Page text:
“You think you can solve this by asking a boy in the sky for help!” Spit flew from his mouth. Even though she was 15 feet away I could have sworn a fleck reached her face. She didn’t look up from her prayer. Her lips moved quickly and silently. I wish I could hear what she was saying.
“Look at me!” The man’s eyes bulged and the table shook as he stomped his feet. “Goddammit look at me!” She took a moment to finish her prayer, then, slowly, lifted her head to face him. “You’re a goddamn idiot for thinking that’ll work for you. You’re a fucking idiot! Do you think a god you’ll let this happen! Do you think he would let everyone we love die, let everything we know get destroyed!”
The woman looked at him. She stayed firmly where she was, eyes stubborn and sad.
“You’re all idiots” the man said “You’re all idiots for thinking there’s anything left to live for.” His whole body shook now. Tears were flooding from his eyes, snot was streaming out his nose and into his mouth. He looked like a madman. He was a madman. Mama hugged me tighter and I moved farther behind her.
“When we were running here, I thought they were behind me.” He let out a sob. “I thought they were behind me but when I turned around they were gone. I should have stayed out and looked for them. I should have stayed but I went inside instead.” The last word muffled as he brought his hands to his face and bawled.
He stumbled off the desk, half blinded by tears and half by loss. No one said a word, but they all made a wide path for him as he approached the door.
He stood facing it for a long time, shaking and gasping. We all watched in silence from our places scattered sitting and standing throughout the room. His breathing eventually slowed. He wiped his face and turned to us. His face was set, calmer than I had ever seen it.
“All you have to do is reach in the pipe and take out the piece of metal. It will be about a minute walk left out the door.” The voice came from the tall man who was now standing, leaning heavily against the wall. “And move the grate back… if you have time”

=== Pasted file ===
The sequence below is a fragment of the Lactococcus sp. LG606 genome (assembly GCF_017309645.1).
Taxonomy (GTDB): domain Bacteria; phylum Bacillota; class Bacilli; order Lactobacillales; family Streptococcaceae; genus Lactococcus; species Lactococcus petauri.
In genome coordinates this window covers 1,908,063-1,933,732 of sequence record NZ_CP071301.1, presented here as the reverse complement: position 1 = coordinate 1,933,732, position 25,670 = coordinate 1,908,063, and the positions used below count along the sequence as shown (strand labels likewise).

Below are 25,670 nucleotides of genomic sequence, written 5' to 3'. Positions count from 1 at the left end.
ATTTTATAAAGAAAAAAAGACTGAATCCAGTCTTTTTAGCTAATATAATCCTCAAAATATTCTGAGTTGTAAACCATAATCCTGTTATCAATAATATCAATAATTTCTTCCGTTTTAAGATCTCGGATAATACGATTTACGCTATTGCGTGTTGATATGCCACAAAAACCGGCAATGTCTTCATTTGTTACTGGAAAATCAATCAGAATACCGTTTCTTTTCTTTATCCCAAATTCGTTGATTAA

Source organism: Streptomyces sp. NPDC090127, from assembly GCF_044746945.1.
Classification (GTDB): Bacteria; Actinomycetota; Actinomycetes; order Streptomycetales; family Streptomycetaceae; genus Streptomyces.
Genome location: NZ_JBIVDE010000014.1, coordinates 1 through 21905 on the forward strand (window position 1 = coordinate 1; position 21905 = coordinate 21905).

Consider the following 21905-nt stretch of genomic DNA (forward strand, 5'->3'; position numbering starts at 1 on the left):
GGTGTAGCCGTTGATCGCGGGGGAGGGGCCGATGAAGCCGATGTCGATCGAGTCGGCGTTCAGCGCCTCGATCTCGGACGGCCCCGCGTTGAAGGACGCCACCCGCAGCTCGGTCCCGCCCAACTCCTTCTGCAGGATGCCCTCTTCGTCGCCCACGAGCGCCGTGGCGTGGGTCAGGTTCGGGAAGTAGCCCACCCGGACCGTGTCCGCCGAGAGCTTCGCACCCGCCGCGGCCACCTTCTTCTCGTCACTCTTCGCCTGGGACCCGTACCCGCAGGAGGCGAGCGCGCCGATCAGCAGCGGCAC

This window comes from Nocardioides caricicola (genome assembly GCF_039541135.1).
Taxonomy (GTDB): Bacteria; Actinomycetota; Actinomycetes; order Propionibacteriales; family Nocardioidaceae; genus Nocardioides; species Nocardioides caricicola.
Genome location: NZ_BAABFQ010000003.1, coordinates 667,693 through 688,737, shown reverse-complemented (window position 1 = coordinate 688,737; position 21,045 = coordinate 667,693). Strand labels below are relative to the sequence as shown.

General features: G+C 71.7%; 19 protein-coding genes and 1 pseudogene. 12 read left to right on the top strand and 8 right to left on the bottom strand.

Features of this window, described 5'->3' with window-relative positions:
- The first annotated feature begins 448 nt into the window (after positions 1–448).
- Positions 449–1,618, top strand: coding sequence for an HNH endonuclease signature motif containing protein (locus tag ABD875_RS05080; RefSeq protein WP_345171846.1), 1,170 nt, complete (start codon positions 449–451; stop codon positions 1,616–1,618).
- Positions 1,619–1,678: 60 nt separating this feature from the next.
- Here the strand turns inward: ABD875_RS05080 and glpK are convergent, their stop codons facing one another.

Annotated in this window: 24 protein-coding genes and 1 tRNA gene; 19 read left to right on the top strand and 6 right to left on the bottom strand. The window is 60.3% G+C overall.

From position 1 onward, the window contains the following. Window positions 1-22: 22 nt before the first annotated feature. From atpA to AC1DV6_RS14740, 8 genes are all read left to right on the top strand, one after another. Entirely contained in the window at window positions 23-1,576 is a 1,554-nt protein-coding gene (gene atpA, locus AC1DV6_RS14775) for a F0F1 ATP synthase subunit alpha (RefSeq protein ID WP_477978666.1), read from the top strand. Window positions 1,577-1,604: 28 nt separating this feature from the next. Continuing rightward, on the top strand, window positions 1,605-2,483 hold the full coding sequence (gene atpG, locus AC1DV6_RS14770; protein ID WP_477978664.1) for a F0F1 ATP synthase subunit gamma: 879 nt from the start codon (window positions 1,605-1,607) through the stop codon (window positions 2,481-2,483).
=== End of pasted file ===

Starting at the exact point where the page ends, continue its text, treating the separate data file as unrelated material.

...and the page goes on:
“Ok” his face was still as death. “Ok” he turned around to face the door and then, changing his mind, turned back towards us.
“Everyone stand up.” We obeyed. For the first time his voice was soft. “My name is Alex Bennett. Remember me, ok?” We all nodded. A tear, the first one that night, finally rolled down my cheek. He looked toward the old woman, now standing and facing him. “You pray for me. You pray for me as hard as you fucking can.” She nodded.
With that he lifted the bar locking the door, pried the heavy thing open, and stepped into the darkness.
Someone pulled the door shut and locked it behind Alex. We silently walked over to the computer. Because I was small, I could squeeze into the front of the crowd. The computer showed the outside of the bunker we were in. There must have been security cameras. I could clearly see the air pipe and a piece of something lodged inside, blown there by the storm winds, probably from a building or a car. Everyone was silent except for the old woman who was chanting verses. I would have listened to the words, but as Alex was approaching the pipe and I was transfixed. His dark figure reached into the tube, pulling on the metal until it came loose. He tossed it to the side and stumbled out of frame. I held my breath. When he came back he had the grate in his hands, but something was different. His left leg was… wrong. It was shorter than it had been before. Shorter and it was now curved. A tentacle, I realized. He started to heft the grate back onto the pipe, but his arms were changing too. One was already shrinking. With one last shove from his good arm, Alex managed to get it back into place. I heard some sighs of relief, but my breath was still trapped in my lungs.
All he could do was lay there and all we could do was watch. Within 30 seconds all of his limbs were replaced with flopping tentacles. His dark body was writhing on the ground. I tried not to think of Father and Sister, who I had since accepted were not here with me and Mama. We all watched as his body shrank and the tentacles grew. They consumed him, became him, until he had become something else entirely. It slithered away into the dark. He was gone. Two more tears fell from my face, this time for my family.
The crowd slowly dispersed. Only me and the old woman stayed where we were. Mama came over and hugged me but I didn't move.
“He saved us, didn't he,” I said, letting my tears flow. “ And that's what happened to Father and Sister, isn't it.” Mama squeezed her lips tight and nodded, pulling me in closer. I hugged her yellow pajamas tight.